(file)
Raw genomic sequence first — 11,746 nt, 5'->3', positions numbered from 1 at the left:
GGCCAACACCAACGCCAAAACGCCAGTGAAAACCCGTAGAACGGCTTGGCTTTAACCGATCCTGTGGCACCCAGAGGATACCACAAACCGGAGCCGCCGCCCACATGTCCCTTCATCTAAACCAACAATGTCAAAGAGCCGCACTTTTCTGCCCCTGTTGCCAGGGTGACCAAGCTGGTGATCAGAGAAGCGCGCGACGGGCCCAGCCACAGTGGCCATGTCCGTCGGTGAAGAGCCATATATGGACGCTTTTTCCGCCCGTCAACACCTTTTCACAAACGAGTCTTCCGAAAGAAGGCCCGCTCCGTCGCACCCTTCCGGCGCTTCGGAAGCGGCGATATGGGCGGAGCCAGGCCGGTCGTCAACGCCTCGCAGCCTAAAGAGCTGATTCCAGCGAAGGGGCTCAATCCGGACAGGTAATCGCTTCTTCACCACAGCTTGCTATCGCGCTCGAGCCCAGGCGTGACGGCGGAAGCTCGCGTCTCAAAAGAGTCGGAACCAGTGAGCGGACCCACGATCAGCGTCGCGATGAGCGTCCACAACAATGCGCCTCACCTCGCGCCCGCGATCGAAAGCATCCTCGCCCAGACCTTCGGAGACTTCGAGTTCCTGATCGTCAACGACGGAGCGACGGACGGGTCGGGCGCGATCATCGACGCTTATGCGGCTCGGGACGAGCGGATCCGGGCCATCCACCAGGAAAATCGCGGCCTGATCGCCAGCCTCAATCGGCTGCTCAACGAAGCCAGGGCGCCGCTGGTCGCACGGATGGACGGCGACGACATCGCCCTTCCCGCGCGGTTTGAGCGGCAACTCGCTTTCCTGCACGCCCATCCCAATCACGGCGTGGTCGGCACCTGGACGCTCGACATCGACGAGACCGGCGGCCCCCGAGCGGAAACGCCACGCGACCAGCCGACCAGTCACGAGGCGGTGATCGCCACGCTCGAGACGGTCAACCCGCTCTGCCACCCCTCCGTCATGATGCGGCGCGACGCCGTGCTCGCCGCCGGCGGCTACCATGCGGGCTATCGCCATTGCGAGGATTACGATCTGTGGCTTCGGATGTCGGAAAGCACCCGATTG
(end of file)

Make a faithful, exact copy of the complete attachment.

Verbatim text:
Raw genomic sequence first — 11,746 nt, 5'->3', positions numbered from 1 at the left:
GGCCAACACCAACGCCAAAACGCCAGTGAAAACCCGTAGAACGGCTTGGCTTTAACCGATCCTGTGGCACCCAGAGGATACCACAAACCGGAGCCGCCGCCCACATGTCCCTTCATCTAAACCAACAATGTCAAAGAGCCGCACTTTTCTGCCCCTGTTGCCAGGGTGACCAAGCTGGTGATCAGAGAAGCGCGCGACGGGCCCAGCCACAGTGGCCATGTCCGTCGGTGAAGAGCCATATATGGACGCTTTTTCCGCCCGTCAACACCTTTTCACAAACGAGTCTTCCGAAAGAAGGCCCGCTCCGTCGCACCCTTCCGGCGCTTCGGAAGCGGCGATATGGGCGGAGCCAGGCCGGTCGTCAACGCCTCGCAGCCTAAAGAGCTGATTCCAGCGAAGGGGCTCAATCCGGACAGGTAATCGCTTCTTCACCACAGCTTGCTATCGCGCTCGAGCCCAGGCGTGACGGCGGAAGCTCGCGTCTCAAAAGAGTCGGAACCAGTGAGCGGACCCACGATCAGCGTCGCGATGAGCGTCCACAACAATGCGCCTCACCTCGCGCCCGCGATCGAAAGCATCCTCGCCCAGACCTTCGGAGACTTCGAGTTCCTGATCGTCAACGACGGAGCGACGGACGGGTCGGGCGCGATCATCGACGCTTATGCGGCTCGGGACGAGCGGATCCGGGCCATCCACCAGGAAAATCGCGGCCTGATCGCCAGCCTCAATCGGCTGCTCAACGAAGCCAGGGCGCCGCTGGTCGCACGGATGGACGGCGACGACATCGCCCTTCCCGCGCGGTTTGAGCGGCAACTCGCTTTCCTGCACGCCCATCCCAATCACGGCGTGGTCGGCACCTGGACGCTCGACATCGACGAGACCGGCGGCCCCCGAGCGGAAACGCCACGCGACCAGCCGACCAGTCACGAGGCGGTGATCGCCACGCTCGAGACGGTCAACCCGCTCTGCCACCCCTCCGTCATGATGCGGCGCGACGCCGTGCTCGCCGCCGGCGGCTACCATGCGGGCTATCGCCATTGCGAGGATTACGATCTGTGGCTTCGGATGTCGGAAAGCACCCGATTG